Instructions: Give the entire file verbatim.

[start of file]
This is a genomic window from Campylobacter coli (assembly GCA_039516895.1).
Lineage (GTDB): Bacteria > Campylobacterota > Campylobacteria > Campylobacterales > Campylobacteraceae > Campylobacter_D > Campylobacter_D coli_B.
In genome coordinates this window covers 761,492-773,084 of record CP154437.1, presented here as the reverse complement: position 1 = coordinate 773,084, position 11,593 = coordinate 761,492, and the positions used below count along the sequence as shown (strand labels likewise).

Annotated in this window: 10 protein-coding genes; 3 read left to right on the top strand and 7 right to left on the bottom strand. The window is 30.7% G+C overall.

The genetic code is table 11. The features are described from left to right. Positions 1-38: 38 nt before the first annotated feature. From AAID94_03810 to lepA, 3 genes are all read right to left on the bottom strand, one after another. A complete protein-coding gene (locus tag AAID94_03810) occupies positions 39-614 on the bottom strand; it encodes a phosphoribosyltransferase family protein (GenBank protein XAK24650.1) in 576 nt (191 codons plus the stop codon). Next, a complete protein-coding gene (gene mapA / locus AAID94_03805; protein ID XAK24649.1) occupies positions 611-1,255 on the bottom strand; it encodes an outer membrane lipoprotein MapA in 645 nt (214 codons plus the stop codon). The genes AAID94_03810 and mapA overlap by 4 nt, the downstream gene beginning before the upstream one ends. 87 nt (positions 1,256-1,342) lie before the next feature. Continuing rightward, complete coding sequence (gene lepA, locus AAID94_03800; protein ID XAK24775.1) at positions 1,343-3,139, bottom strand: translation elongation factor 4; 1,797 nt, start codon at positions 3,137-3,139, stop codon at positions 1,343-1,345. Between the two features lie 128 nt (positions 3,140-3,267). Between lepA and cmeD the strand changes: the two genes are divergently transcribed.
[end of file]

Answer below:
This is a genomic window from Campylobacter coli (assembly GCA_039516895.1).
Lineage (GTDB): Bacteria > Campylobacterota > Campylobacteria > Campylobacterales > Campylobacteraceae > Campylobacter_D > Campylobacter_D coli_B.
In genome coordinates this window covers 761,492-773,084 of record CP154437.1, presented here as the reverse complement: position 1 = coordinate 773,084, position 11,593 = coordinate 761,492, and the positions used below count along the sequence as shown (strand labels likewise).

Annotated in this window: 10 protein-coding genes; 3 read left to right on the top strand and 7 right to left on the bottom strand. The window is 30.7% G+C overall.

The genetic code is table 11. The features are described from left to right. Positions 1-38: 38 nt before the first annotated feature. From AAID94_03810 to lepA, 3 genes are all read right to left on the bottom strand, one after another. A complete protein-coding gene (locus tag AAID94_03810) occupies positions 39-614 on the bottom strand; it encodes a phosphoribosyltransferase family protein (GenBank protein XAK24650.1) in 576 nt (191 codons plus the stop codon). Next, a complete protein-coding gene (gene mapA / locus AAID94_03805; protein ID XAK24649.1) occupies positions 611-1,255 on the bottom strand; it encodes an outer membrane lipoprotein MapA in 645 nt (214 codons plus the stop codon). The genes AAID94_03810 and mapA overlap by 4 nt, the downstream gene beginning before the upstream one ends. 87 nt (positions 1,256-1,342) lie before the next feature. Continuing rightward, complete coding sequence (gene lepA, locus AAID94_03800; protein ID XAK24775.1) at positions 1,343-3,139, bottom strand: translation elongation factor 4; 1,797 nt, start codon at positions 3,137-3,139, stop codon at positions 1,343-1,345. Between the two features lie 128 nt (positions 3,140-3,267). Between lepA and cmeD the strand changes: the two genes are divergently transcribed.